Google Says NO To Minority Business - Blocks Release Of Diversity Data
WASHINGTON, April 10, 2013 /PRNewswire-USNewswire/ --
-- Fails to respond or acknowledge supplier diversity-conceals data
-- Claims diversity data is a trade secret and defies federal compliance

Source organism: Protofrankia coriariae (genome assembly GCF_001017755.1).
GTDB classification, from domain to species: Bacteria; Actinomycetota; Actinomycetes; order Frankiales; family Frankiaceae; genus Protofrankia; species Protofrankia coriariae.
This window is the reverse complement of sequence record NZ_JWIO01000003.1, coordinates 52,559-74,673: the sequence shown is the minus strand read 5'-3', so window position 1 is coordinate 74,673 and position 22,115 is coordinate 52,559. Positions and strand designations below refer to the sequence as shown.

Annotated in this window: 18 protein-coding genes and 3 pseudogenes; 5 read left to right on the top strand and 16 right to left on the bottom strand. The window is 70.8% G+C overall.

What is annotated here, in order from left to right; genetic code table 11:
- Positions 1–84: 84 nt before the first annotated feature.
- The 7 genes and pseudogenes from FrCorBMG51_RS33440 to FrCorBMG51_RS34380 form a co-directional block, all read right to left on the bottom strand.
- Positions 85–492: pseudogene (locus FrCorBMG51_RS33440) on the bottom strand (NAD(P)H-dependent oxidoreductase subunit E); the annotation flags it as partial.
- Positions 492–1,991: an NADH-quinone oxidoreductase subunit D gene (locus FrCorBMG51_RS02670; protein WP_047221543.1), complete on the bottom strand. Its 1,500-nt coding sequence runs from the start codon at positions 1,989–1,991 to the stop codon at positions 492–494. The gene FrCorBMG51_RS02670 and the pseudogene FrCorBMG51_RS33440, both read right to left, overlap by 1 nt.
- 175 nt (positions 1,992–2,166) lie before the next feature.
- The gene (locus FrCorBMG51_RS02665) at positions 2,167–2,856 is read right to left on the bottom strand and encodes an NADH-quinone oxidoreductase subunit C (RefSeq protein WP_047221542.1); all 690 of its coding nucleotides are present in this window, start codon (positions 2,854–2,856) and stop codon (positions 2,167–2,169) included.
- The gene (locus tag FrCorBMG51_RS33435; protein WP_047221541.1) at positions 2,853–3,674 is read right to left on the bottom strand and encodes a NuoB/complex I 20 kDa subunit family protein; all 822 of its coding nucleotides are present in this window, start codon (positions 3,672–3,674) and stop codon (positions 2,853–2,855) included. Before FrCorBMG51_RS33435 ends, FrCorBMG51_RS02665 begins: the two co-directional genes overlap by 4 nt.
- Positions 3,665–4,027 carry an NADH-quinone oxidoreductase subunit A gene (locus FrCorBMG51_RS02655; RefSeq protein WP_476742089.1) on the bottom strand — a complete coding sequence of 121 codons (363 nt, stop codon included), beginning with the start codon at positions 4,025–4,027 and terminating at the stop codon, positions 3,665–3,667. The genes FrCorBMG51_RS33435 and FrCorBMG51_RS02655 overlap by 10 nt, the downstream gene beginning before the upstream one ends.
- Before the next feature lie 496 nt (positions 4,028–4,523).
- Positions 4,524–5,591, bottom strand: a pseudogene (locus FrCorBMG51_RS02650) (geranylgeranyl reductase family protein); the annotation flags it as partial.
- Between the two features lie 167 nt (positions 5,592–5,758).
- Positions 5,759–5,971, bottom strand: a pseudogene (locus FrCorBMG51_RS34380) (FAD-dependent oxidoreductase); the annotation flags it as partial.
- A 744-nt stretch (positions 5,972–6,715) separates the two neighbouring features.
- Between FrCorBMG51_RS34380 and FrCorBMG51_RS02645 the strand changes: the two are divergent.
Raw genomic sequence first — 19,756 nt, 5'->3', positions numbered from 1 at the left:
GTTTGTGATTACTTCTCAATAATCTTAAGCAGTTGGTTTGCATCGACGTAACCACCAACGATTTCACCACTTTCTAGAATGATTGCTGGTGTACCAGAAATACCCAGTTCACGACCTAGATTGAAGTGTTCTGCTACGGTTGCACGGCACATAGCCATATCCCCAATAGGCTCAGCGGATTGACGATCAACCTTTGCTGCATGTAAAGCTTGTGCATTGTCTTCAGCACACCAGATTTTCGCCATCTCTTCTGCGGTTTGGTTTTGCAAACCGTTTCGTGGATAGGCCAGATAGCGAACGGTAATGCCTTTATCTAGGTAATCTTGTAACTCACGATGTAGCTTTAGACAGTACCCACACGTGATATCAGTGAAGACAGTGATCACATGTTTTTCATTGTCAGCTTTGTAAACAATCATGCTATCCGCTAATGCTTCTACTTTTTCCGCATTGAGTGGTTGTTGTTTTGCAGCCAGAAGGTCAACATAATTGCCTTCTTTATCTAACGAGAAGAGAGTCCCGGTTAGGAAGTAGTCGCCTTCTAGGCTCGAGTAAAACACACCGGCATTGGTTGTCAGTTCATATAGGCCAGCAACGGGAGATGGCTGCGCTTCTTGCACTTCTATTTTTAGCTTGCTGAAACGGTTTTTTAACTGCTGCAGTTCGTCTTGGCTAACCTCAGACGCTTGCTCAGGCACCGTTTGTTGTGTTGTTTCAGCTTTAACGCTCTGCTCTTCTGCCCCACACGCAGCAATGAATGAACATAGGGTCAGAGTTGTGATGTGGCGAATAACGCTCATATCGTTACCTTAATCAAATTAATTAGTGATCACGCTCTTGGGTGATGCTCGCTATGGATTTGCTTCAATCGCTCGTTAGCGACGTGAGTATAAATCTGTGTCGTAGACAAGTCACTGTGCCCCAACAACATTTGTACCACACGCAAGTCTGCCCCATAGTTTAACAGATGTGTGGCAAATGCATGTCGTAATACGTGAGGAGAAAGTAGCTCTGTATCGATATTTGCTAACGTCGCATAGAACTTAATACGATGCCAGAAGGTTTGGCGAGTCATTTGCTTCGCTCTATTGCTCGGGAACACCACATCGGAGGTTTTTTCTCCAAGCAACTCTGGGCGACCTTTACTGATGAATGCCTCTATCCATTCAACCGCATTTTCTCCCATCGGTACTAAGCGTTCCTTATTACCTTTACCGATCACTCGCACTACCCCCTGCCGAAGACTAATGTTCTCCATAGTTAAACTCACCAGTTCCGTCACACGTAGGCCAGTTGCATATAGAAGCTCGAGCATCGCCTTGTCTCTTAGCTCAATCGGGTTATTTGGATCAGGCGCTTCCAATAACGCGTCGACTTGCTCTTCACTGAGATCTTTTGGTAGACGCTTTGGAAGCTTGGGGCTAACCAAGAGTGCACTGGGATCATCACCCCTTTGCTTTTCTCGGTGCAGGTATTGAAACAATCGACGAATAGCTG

-- MBRT calls for investigation into mandatory compliance regulations-- Urges Google's officers and directors to appoint VP for Supplier and Workforce Diversity -- Calls for accountability and transparency same as other major corporations "We know of no major corporation who has failed to respond or acknowledge supplier diversity," said Ted Hsu, Co-Chair of the New England Minority Business Task Force. "We were told by a NYC Google executive that business opportunities are there, but we cannot participate. Sounds like evil, cloud based colonialism to me." A recent CNN Money Report finds Google and other tech companies are trying to conceal workforce and supplier diversity data as they continue to stonewall questions and defy federal law and regulators five years after the San Jose Mercury News kicked off a quest to find out the racial makeup of the workforce at the country's most important Silicon Valley technology firms. The law states that every U.S. company with more than 100 employees is required to file an annual report called the EEO-1 which categorizes U.S. workers by their race and sex. Google has more than 30,000 employees and revenues over $50 billion. Google also has federal contracts and must comply with federal regulations. CNN through its investigation filed a FOIA request to gain access to that report from the Department of Labor. However, Google claimed its (diversity data) was a trade secret, refused to answer CNN and minority leaders as to why their unwillingness to comply, and furthermore, Google asked the Labor Department to block disclosure. "It's absolutely preposterous," said John Sims, a FOIA expert and law professor at the University of the Pacific. "Knowing how many white male sales workers a company has is a trade secret? Absurd." "For the tech industry to remain silent about diversity is so not aligned with what they preach," said Aditi Mohapatra, associate tech director at BSR, which consults with companies on social issues.
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